Share this article

print logo

Zemsky continues in two competing roles for Gov. Cuomo

Way back in April, the duties that Gov. Andrew M. Cuomo assigned to Howard A. Zemsky were posing a problem for the Buffalo businessman.

The governor’s Western New York confidant found himself not only responsible for the state’s economic development efforts, but for leading the Niagara Frontier Transportation Authority as well.

Conflicts arose. Some roles overlapped.

The questions that dogged Zemsky revolved around the two state government hats he was wearing: a Cuomo Cabinet member praising the governor’s agenda, and head of the transit agency lobbying for more state money.

And Cuomo’s office acknowledged that something had to give: Zemsky would relinquish his NFTA chairmanship, and a new authority head would be named by the end of last June.

But almost 10 months later, Zemsky remains at the helm of the transit authority, even though his physical presence at commissioners’ meetings remains rare. As he crisscrosses the state as president of Cuomo’s Empire State Development Corp., Zemsky has missed most transit board meetings over the past several months, though he votes and weighs in via teleconference. Authority officials say he also regularly consults with staff.

Though their timetable is significantly delayed, administration officials now say they still hope to replace Zemsky with a new NFTA chairman.

“We’re still reviewing potential candidates, and we’re hopeful to have a nomination for the Senate to consider soon,” Cuomo spokesman Richard Azzopardi said. “In the meantime, Howard has graciously agreed to stay on.”

Zemsky’s status as one of Cuomo’s closest advisers in Western New York increased in 2015, when the governor named him commissioner of economic development and president of Empire State Development.

But questions arose early in the 2015 budget-adoption process when Zemsky was dispatched with other Cabinet officials across the state to tout the state budget. During a January 2015 appearance at the Seneca Falls Community Center, for example, a Finger Lakes Times account reported Zemsky’s praise for the Cuomo budget highlighted by economic development, tax reductions and a tone of good government.

But his talk never mentioned concerns that another state agency – the NFTA – was expressing about the budget.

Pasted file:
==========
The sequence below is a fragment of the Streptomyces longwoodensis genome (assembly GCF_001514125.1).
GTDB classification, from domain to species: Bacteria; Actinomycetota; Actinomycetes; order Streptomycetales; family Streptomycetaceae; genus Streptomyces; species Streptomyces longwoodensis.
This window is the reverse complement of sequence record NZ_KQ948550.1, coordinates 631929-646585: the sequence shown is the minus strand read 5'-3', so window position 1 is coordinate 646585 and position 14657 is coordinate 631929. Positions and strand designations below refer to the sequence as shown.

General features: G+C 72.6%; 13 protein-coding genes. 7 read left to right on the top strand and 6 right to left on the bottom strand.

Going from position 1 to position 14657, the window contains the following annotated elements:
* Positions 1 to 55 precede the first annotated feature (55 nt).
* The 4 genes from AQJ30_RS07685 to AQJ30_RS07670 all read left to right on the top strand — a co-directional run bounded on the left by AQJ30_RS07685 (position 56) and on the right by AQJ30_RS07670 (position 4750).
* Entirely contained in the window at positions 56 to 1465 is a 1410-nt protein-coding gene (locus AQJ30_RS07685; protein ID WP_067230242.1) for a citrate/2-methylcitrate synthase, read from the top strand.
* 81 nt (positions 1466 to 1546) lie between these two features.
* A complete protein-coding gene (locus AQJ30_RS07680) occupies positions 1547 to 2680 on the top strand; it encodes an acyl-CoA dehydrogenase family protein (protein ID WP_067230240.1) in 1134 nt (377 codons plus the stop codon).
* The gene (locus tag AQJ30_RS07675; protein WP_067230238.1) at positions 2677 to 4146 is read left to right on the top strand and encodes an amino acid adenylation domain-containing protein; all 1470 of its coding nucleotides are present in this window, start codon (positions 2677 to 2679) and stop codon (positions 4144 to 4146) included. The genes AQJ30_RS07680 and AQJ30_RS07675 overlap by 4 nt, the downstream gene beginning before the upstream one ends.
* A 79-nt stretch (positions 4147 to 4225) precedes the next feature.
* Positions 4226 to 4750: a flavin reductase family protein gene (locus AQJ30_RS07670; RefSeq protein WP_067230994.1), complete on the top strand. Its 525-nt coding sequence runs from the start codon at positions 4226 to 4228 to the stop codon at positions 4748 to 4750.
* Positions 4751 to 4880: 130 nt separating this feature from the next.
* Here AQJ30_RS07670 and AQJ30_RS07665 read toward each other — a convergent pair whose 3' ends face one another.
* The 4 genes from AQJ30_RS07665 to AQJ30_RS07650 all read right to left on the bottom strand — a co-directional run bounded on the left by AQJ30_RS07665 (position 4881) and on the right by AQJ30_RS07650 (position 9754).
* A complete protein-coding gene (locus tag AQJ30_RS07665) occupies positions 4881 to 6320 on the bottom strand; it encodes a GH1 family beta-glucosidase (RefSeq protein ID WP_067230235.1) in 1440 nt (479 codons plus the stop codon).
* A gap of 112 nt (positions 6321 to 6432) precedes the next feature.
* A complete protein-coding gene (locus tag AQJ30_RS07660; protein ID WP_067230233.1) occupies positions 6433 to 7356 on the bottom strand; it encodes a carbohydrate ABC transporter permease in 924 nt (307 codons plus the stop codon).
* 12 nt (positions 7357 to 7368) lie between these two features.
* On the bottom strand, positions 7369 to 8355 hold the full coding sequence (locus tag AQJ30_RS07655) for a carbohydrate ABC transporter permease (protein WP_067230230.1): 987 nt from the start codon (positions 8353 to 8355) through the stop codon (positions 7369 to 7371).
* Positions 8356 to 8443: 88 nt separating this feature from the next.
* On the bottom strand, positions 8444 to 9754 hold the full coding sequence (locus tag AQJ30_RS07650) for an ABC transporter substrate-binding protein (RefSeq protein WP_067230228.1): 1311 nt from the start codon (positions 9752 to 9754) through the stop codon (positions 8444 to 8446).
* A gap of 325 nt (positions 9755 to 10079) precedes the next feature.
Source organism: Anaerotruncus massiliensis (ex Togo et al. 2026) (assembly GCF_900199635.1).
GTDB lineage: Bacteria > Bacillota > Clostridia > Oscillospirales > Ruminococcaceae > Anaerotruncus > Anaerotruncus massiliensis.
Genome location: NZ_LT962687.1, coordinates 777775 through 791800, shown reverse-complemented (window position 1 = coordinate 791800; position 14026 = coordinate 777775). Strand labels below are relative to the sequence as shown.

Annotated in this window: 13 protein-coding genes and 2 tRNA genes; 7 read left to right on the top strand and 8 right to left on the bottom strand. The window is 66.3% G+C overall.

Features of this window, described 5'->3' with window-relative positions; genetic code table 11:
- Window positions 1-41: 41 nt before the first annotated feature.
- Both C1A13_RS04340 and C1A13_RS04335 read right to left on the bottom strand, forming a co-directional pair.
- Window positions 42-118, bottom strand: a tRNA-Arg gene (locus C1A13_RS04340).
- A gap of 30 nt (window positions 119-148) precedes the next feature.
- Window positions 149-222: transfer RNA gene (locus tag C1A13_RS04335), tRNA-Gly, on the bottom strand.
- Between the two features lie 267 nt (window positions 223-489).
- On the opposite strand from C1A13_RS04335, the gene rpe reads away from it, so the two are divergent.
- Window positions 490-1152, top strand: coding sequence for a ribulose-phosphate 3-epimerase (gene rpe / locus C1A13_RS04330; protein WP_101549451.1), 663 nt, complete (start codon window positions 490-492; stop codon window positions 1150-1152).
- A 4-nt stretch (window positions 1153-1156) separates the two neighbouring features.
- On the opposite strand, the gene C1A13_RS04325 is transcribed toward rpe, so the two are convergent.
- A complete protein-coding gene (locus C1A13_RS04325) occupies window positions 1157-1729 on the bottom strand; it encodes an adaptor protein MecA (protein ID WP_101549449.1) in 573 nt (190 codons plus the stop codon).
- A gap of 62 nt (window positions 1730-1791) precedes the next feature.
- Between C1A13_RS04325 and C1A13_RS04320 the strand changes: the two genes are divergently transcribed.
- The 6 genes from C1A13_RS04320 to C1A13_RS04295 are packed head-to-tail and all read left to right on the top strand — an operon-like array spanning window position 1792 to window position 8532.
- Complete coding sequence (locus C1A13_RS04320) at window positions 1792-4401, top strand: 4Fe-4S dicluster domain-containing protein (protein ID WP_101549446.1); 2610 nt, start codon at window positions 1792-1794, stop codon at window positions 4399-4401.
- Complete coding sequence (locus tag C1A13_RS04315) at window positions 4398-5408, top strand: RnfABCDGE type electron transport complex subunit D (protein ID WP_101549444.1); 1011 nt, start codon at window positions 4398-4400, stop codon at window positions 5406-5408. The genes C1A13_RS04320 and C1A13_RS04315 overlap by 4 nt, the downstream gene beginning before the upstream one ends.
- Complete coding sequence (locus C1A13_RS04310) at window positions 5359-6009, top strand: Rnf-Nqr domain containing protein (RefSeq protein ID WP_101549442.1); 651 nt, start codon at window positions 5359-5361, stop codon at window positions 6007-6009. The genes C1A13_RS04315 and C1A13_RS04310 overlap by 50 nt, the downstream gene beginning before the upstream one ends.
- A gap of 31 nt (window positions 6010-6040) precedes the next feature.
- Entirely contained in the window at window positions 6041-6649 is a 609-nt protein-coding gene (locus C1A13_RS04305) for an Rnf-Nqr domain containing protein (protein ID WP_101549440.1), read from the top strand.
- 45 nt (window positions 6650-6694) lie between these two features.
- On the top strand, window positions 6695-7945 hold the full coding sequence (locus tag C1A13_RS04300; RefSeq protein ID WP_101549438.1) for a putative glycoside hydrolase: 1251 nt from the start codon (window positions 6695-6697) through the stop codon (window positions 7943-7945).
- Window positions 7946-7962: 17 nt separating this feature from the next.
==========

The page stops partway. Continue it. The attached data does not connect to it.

Back in Buffalo, a state budget challenged Zemsky’s NFTA staff because it left the agency with almost $10 million less than needed.

Last April, Zemsky emphasized that he had no plans to leave the NFTA while earlier acknowledging inquiries about potential conflicts as “fair questions.” And he defended his ability to advocate for the NFTA while also serving in the governor’s Cabinet.

“If the state said this was anything unethical or inappropriate, of course I would step down,” Zemsky said then. “I am very confident I can represent and advocate for the NFTA board while head of Empire State Development.”

Zemsky added that “I understand how somebody might take another position.”

But when The Buffalo News asked the Governor’s Office last April about Zemsky’s roles and his intention to remain at the NFTA, Cuomo’s spokesman then announced the chairman’s upcoming departure.

Zemsky resigned several other volunteer posts after assuming Cuomo’s Cabinet-level appointment last year, but authority sources say he remained at the NFTA helm because he considers it an important agency that complements his economic development efforts.

Henry M. Sloma, the NFTA vice chairman who runs most board of commissioners meetings in Zemsky’s absence, said he hopes the chairman will continue. He noted that the authority is well managed under Zemsky’s leadership.

“I don’t see or feel any ethical conflict coming from him doing all the things he has to do,” Sloma said. “That’s up to him.

“The governor finds comfort in Howard,” he added. “He is a straight shooter and that’s why the governor likes him.”

email: rmccarthy@buffnews.com